“We hear you, Howie,” Sister Etty assures him. “Loud and clear. We are appreciative of your help, we won’t hold you any longer than you let us.” She looks at her Sisters. They look back. “Since you have somewhere to be, why don’t we get right to it?”
“Sounds like a plan to me. What are we doing?”
Sister Etty explains the plan. In a flurry of habits so ashy their blacks and whites have blended into a solid gray, no less than six dozen boxes of supplies are emptied and collapsed, their contents sorted and stashed away in one of two classrooms over the next five hours. Howie has his squiggle of a jaybird clenched between his teeth more than half the time the boxes are moving through the air, garnering scowls and confused gawks from the Sisters Three, Etty especially. She, like the other two, will usually look away when Howie catches her staring at him, but after so many gazes she starts staring him down and she doesn’t stop until he puts the joint back in his pocket. If he was smoking it in the church that would be one thing, but he’s just holding it between his teeth so it doesn’t get crunched in his pocket, he doesn’t understand what her damage is. Whether the world’s ended or not, getting sticky pot flakes out of the pocket of a pair of jeans a few years too small for the wearer in the first place is just about the farthest thing from what Howie wants to be stuck doing when he gets home to Jhan, because he is going to get home to Jhan. This is exactly the kind of shit he has Jhan for, good ol’ Jhan… forget the nuns, Jhan’s alive. He must be alive, he’s strong. Whatever happened that burned all the trees and laid down all that ash… Jahn survived it. That’s just what it is, Jhan survived it. Jhan had to survive it. He wouldn’t leave Howie behind, just like Howie isn’t leaving these defenseless nuns behind to move all these boxes. Armageddon’s heavy work, there’s a lot of heavy lifting involved. Jahn wouldn’t leave Howie behind to do all that heavy lifting by himself. Never, he would never do that. Not on his father’s grave, no way.”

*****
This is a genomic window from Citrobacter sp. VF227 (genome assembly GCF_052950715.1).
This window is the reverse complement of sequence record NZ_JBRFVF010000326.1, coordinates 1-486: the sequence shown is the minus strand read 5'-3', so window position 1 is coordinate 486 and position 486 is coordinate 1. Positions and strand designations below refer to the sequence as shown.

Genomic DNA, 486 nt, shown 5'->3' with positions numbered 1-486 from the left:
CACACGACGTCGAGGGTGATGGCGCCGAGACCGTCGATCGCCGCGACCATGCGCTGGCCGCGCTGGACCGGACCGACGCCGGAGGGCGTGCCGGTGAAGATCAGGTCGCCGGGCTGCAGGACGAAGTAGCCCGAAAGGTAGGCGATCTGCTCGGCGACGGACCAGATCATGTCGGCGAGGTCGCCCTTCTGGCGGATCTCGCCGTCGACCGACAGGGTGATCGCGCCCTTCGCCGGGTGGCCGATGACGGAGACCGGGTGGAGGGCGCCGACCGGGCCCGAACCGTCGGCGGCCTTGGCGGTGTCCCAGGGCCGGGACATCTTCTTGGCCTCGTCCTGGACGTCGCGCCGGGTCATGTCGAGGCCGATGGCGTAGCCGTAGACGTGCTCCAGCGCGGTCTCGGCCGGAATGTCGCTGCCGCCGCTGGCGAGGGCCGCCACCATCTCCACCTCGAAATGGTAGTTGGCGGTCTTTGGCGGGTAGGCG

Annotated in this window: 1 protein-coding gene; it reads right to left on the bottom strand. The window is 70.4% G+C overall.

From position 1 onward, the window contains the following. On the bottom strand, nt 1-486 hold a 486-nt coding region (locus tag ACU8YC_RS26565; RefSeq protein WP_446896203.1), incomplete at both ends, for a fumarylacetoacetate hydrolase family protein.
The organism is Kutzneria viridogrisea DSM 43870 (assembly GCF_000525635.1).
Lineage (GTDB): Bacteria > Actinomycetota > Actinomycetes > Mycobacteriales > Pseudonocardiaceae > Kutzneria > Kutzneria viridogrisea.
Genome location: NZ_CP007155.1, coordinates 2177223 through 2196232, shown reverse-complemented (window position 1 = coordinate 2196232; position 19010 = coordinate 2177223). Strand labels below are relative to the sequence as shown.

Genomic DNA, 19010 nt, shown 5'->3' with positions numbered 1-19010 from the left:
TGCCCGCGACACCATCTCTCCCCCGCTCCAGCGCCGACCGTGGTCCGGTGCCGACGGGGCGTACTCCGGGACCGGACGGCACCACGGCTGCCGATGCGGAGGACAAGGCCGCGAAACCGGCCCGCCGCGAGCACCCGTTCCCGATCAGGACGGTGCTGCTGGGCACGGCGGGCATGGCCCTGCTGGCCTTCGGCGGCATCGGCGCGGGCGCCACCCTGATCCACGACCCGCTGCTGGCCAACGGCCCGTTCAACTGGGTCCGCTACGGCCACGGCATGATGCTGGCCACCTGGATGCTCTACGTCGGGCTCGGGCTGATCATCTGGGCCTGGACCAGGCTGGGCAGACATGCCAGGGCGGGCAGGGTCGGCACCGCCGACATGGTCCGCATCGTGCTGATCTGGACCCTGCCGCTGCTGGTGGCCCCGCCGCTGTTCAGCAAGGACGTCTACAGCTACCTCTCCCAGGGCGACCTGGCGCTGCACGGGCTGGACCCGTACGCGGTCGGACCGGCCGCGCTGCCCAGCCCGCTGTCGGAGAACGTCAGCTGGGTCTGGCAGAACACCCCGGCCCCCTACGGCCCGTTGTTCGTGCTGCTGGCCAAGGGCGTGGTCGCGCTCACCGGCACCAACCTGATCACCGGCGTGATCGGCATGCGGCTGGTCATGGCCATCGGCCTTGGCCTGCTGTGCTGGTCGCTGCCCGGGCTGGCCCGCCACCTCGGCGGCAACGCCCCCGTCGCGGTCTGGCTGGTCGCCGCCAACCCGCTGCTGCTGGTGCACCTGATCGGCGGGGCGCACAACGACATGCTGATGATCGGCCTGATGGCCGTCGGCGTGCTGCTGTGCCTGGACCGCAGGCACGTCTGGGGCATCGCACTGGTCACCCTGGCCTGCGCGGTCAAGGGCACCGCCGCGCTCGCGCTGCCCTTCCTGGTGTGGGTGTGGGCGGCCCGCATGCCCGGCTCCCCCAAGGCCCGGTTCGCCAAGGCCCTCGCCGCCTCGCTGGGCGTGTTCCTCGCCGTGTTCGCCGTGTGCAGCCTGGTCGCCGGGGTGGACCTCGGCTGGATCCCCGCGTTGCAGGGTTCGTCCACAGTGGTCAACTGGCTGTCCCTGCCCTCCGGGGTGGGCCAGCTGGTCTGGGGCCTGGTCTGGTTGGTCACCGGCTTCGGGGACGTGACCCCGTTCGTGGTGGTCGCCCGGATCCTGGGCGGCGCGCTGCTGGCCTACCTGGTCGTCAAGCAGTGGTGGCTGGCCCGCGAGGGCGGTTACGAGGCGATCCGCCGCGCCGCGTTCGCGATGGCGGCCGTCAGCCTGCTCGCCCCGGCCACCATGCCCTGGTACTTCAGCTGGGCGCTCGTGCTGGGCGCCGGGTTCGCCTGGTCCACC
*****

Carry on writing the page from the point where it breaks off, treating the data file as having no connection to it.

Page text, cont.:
“What’s that, sweet one?”
Howie blinks and sees himself stuffing a camelback backpack halfway past capacity with soup cans. “Huh? What’s that?” he asks over his shoulder.
“You say somethin’, Howie?”
Howie blinks again, then sets the can he’s holding down into the backpack. “Did I? I don’t know.” He pauses for an answer but goes without. There are water bottles sticking out of an open box to his left, he grabs four and puts them into the backpack. Zips it up. Slings it on his shoulder. “Hey, how are we lookin’ Sisters?” Stands.
“We’re lookin’ good here, Hoots,” answers Sister Betty, her voice bubbling with jubilation. Sister Letty seconds it, followed by Sister Etty’s grunt of approval.
They’re all standing up on the second floor, six hands on the railing like a trio of fair maidens standing on a balcony of a castle’s tower. Three boxes still remain in the Prayerway, the rest are leaning flat against the back of the pulpit. Two of the classrooms are still full of boxes, more full than they were this morning in fact, and the two on the second floor have been converted into pseudo-dispensaries; Howie set up tables in both rooms and the supplies are all sorted – the clothing by size and body type, the drinks by contents, the food in two groups: soups and non-soups. The office was locked shortly after they started working, Howie’s not sure what’s going on in there. He saw a Sister or two go in and out a few times but they were crafty, he never caught a glimpse at what’s inside.
“Good, glad I could help.” Howie tightens the straps of his backpack. “And thanks again for the care package, I bet I’m going to need it.”